Lucy Felwood - Antonia Clarke
Eve - Dakota Blue Fanning
Dwight Lawson - Neil Jackson
Pip Felwood - Michael Byrne
Vivien Mullen - Lucy Cohu
Albert Felwood - Sam Hazeldine
Clare Mullen - Karla Crome
Barry Felwood - Danny Webb
Lorna Felwood - Sophie Thompson
Paul Fenner - Kris Marshall
Written by -
Directed by -
OTHER GHOST STORIES
Whistle And I'll Come To You
Episode 1 - First transmitted 27th February 2013
In 1944, an American airman becomes a point of contention between two young women on a Suffolk farm. In 1975, a woman with marriage problems and her daughter come to Lightfields for some space and to write a novel. The mother has memories there and the girl just feels lonely and out of place. In 2012, a couple struggle to run a guest house whilst looking after an ageing father and a troubled, abandoned grandson. A single tragedy will unite these disparate families.
In 2011, MARCHLANDS proved to be a moderately effective ghost story spanning three periods of history. Now, two years later, ITV has recycled the idea of the ghost and the three time periods, but amped up the soap opera of the story to make up for the fact that we have seen this all before, and only recently.
If you didn't see MARCHLANDS then that sense of deja vu will be removed and the drama here will be more effective, though much of it is pretty obvious. The ghostly elements are simple - self-opening doors, whispering voices, images in broken mirrors. That doesn't mean that they are any the less effective for that, but full on creepiness is not what is going on here just at the moment.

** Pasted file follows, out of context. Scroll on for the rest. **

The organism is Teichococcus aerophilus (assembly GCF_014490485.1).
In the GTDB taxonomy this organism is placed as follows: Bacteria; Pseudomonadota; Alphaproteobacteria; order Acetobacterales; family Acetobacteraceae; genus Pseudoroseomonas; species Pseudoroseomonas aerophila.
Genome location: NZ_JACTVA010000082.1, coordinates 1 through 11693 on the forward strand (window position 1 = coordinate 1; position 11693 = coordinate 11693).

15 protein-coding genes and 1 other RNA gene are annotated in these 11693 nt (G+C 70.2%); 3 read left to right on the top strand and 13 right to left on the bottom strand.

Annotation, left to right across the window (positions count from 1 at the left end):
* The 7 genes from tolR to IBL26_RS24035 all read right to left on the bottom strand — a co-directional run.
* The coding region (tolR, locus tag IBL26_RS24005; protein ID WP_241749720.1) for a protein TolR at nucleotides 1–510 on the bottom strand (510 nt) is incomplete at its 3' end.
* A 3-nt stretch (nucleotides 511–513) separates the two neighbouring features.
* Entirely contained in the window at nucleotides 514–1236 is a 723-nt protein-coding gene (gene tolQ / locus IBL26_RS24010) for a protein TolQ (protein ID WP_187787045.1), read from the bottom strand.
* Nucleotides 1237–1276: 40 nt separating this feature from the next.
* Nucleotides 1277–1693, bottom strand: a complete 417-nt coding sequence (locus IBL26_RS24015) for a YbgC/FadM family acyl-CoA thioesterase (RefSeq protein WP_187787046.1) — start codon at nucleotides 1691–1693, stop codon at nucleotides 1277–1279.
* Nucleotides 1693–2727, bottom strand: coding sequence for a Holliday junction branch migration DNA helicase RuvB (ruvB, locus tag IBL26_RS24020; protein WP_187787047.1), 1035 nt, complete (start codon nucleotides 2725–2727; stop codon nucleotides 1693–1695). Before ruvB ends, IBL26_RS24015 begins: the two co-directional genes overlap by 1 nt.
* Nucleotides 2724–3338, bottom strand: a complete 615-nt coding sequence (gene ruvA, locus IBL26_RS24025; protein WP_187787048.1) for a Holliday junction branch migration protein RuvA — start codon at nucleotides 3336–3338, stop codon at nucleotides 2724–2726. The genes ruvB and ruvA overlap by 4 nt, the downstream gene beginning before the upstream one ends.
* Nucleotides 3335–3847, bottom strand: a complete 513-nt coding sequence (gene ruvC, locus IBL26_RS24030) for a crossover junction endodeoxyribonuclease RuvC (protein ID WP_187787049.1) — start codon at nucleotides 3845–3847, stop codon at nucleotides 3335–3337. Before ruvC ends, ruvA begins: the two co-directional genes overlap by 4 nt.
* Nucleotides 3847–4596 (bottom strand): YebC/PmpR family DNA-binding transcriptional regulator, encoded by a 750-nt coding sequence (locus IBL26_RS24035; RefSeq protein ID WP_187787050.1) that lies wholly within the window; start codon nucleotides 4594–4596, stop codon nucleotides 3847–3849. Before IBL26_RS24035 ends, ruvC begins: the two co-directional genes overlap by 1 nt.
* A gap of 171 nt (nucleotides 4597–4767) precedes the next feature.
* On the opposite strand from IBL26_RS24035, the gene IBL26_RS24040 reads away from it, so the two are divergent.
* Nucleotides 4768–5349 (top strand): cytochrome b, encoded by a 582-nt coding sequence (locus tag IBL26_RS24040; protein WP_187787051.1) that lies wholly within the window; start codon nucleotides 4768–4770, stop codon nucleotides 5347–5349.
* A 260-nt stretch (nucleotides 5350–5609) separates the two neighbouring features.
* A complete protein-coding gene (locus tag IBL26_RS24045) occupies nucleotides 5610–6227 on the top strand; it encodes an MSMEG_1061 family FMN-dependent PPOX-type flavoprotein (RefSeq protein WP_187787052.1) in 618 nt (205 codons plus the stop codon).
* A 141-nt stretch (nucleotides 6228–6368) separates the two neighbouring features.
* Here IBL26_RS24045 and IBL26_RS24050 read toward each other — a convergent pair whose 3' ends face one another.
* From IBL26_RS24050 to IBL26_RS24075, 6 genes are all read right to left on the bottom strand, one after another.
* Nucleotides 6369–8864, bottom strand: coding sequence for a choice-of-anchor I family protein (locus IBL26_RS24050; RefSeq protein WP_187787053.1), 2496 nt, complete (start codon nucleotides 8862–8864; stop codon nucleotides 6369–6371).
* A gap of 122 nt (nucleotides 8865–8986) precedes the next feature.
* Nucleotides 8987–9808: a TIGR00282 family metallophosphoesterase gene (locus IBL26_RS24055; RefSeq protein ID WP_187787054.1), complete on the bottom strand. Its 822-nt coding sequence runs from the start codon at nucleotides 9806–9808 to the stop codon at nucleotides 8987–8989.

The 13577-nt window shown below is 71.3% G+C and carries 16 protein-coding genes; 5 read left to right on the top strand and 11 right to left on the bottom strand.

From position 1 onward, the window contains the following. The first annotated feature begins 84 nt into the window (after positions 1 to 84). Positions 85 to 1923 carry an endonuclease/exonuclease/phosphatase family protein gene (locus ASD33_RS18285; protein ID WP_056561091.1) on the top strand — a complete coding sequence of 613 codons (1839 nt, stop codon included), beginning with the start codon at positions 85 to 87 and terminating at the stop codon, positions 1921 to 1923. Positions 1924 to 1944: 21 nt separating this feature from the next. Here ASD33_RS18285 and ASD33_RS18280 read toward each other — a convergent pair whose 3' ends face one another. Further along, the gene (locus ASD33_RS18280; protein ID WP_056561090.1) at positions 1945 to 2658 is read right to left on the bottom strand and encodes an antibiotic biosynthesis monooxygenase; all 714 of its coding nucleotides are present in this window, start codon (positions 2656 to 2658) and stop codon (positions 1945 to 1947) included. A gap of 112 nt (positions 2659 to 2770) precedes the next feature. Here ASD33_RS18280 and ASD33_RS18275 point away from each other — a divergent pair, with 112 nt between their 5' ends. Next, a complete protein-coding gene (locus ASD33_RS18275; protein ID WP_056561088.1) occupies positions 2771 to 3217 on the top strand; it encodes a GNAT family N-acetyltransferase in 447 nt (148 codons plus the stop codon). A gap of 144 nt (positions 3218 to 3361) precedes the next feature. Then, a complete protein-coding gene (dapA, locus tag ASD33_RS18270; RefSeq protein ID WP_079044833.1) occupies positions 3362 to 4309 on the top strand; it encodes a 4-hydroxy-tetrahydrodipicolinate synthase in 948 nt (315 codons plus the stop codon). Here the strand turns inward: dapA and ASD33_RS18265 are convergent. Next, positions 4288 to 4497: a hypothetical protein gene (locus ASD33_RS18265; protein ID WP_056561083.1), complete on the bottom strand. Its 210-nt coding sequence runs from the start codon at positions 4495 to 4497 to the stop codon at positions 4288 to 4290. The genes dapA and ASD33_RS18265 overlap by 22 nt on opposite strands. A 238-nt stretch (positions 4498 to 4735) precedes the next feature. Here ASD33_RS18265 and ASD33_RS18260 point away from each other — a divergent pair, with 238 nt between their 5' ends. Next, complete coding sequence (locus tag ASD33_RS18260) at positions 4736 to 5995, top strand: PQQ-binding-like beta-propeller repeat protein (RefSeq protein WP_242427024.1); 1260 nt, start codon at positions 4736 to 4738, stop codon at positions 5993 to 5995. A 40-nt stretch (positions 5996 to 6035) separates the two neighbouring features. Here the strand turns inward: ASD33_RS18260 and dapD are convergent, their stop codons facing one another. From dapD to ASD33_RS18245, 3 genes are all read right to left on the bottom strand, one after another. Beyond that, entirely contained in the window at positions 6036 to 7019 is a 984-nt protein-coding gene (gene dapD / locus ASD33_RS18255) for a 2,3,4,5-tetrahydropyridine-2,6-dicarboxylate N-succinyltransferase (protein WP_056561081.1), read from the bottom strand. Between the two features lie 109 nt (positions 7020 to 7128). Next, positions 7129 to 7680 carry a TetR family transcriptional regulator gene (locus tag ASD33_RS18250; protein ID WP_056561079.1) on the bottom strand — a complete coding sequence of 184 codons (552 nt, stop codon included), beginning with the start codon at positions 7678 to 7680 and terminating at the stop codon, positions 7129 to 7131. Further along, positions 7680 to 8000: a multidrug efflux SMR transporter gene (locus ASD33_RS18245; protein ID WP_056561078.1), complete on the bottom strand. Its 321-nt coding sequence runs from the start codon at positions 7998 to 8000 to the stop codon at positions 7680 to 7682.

This is the set up for the three stories and so we are introduced to the characters, see the background to the tragedy and get an awful lot of hints as to just who might have been behind the death in the barn. Yes, this time around the imagery is going to be all about fire when previously it was all about water.
That, though, is pretty much all that has been changed from the original MARCHLANDS concept.
The photography and direction are very nice, giving a golden glow the forties, a drab orange to the seventies and a more normal palette to the present. Into these time periods are placed some good actors with some interesting characters that are only just beginning to emerge.
LIGHTFIELDS does enough to get by on, but it's going to have to work very hard to shrug off the familiarity of its predecessor.Top
Episode 2- First transmitted 6th March 2013
In 1944, Eve starts to believe that Lucy's death wasn't an accident, but has less evidence and more suspects than she needs. In 1975, a visit from Vivian's estranged husband reveals a past of mental instability. In 2012, Paul Fenner decides he wants to be a full-time father at the time that his son starts seeing the tooth fairy.
The slow burn that is LIGHTFIELDS continues at its own pace, telling more about the lives of the characters outside of the haunting of Lucy (and she's seen here clearly on a number of occasions) than the connections that they have with the event.
Pip struggles with his memories of the time when his sister died, but events surrounding his children and grandson are seemingly irrelevant, except that said grandson is now seeing Lucy. Similarly, Eve's sister Vivian has a convenient case of amnesia regarding that summer and so must try and unravel the secret herself.